They aren’t the MVPs, nor the poster boys who’ll launch a dozen products. Rarely hyped up, mostly unsung and almost always available to play whatever role that’s assigned to them, these cricketers also have some of the most fascinating tales.
The train was chugging along towards Agra. Suresh Raina was sleeping on a newspaper spread on the floor, wearing his pad, chest-guard, and thigh pad as protection on that chilly night. So were the other 12 to 15 year-old boys heading to play a cricket tournament at the city of history and romance. Late in the night, Raina felt a weight on his chest and even before he could open his eyes, his hands were pinned down. A big kid was on his chest, and started peeing on his face. After a brief tussle, even as the train was grinding to a halt, Raina pushed the bully off him – “ek ghoosa maara, and threw him off the train”. Raina was 13 then, and struggling to cope in the Sports Hostel in Lucknow.
The train incident had come on the back of a series of bullying episodes that left Raina scarred, and he decided to quit the hostel and return home. Fleeting suicidal thoughts had crossed his brain in the past. It wasn’t easy to process initially why he was being targeted. He reckoned it was because some boys, from the athletics branch, were jealous that Raina was getting the attention from cricket coaches and that he could get ahead in life. “They were there to get certificate from the hostel. Spend four years, take certificate and get a job in Railways or wherever in sports quota.” Soon, it got worse. Trash would be thrown into milk buckets. “We used to use a chunni (worn like a long scarf) to filter and drink.” Bucket of cold water would be splashed at 3 am on a bone-chilling winter night. “You just wanted to get up and beat them but you know if you hit one, five will jump on you. Kya karen.”
It wasn’t just verbal bullying. Raina has been hit with hockey sticks and the situation spiralled so much out of control that Raina recalls a batchmate was so shell-shocked that he went into a coma-like state. Another was so terrified that he will be hit, that he was about to jump off the dormitory floor. “Niraj, a friend, and I managed to stop him and told him, ‘what are you doing? Sabko marwa dega tu. Sab kuch band ho jayega.” It had got so infamous that cops started to do night rounds. Students used to come from Pratapgarh, Raebareli, Gorakhpur, Azamgarh — athletes revolver rakh ke sote tey. How could I show anger, they might just hit me or shoot me, Khatam sab.”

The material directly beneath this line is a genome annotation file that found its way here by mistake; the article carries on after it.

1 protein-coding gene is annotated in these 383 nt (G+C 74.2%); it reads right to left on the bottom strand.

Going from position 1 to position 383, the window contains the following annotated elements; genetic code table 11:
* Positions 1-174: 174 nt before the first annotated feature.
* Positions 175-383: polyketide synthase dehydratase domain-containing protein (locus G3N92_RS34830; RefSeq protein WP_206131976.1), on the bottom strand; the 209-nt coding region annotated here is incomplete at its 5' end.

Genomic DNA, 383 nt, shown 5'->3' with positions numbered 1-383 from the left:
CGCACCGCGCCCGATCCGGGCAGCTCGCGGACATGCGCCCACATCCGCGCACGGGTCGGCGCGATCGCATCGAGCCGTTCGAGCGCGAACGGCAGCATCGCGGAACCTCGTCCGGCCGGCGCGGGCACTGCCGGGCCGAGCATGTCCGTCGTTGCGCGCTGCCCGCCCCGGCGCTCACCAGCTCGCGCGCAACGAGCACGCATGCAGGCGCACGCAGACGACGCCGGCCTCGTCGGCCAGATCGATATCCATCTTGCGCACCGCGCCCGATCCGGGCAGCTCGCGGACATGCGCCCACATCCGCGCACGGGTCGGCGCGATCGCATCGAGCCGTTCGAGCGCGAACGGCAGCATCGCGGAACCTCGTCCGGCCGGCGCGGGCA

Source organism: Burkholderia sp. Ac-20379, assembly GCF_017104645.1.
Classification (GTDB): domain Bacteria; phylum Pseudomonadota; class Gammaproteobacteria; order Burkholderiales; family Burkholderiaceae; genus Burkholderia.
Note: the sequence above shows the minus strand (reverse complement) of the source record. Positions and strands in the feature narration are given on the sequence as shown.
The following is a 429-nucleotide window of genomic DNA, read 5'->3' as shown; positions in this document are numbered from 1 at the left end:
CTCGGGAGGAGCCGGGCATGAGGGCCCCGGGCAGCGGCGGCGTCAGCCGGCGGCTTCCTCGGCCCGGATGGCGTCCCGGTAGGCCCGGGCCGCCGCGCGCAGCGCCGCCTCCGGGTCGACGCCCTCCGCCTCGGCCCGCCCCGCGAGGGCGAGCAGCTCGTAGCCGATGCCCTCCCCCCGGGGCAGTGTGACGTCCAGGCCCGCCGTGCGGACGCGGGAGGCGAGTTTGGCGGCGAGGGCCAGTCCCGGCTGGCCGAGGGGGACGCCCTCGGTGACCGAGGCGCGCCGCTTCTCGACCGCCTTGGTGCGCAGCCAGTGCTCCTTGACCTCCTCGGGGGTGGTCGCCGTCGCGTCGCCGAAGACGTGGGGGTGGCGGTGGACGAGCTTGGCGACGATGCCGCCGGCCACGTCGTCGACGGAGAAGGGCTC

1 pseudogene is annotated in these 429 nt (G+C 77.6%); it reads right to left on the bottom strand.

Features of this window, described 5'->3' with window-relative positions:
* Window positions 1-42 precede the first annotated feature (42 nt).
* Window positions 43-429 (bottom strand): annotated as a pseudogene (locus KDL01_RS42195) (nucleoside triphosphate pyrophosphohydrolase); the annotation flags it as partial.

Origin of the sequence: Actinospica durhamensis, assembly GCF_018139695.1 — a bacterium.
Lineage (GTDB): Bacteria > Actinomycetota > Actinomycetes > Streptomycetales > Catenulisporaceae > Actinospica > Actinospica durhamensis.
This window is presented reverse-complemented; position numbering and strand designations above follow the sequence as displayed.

The danger wasn’t restricted to the hostel. Even now in Uttar Pradesh, if you are on road from Delhi and as you approach Muzaffarnagar, you can find kids sitting behind their dads or brothers on bikes, holding big rifles. Of the 40 million civilian-owned guns, only 15 percent are licensed, according to the India Armed Violence Assessment institute, and most violent cities are in Uttar Pradesh. A tough terrain of Bahubalis and ‘Gun-rajya’ as a recent newspaper headline called it.
A young Raina found trouble outside the campus as well. In an ill thought move, he once hitchhiked a truck but to his horror the truck driver, who was with a couple of men, drove on to Meerut, refusing to stop. “I thought kuch kaand hone wala hai. Guess they thought, ‘chikna launda (smooth-skinned kid) hai,’, you know.” Luckily, Raina managed to wriggle free at a toll booth near Meerut, and ran away.
It was the wild atmosphere in the hostel, however, that scared him off and he did quit after a year, re-joining in two months after intervention by his elder brother Dinesh who secured safety promises from the authorities.
It’s February 2016, just a couple of days before his departure to Bangladesh for the Asia Cup, and we are sitting at his friend’s apartment in Bandra, just a few blocks from Shah Rukh Khan’s house where some 30-odd people are standing outside on a weekday afternoon to catch a glimpse of the star. A long charming balcony wraps the living room where a Kashmiri carpet hugs the floor and embroidered Islamic panels adorn the wall, and where Raina is dipping into painful memories.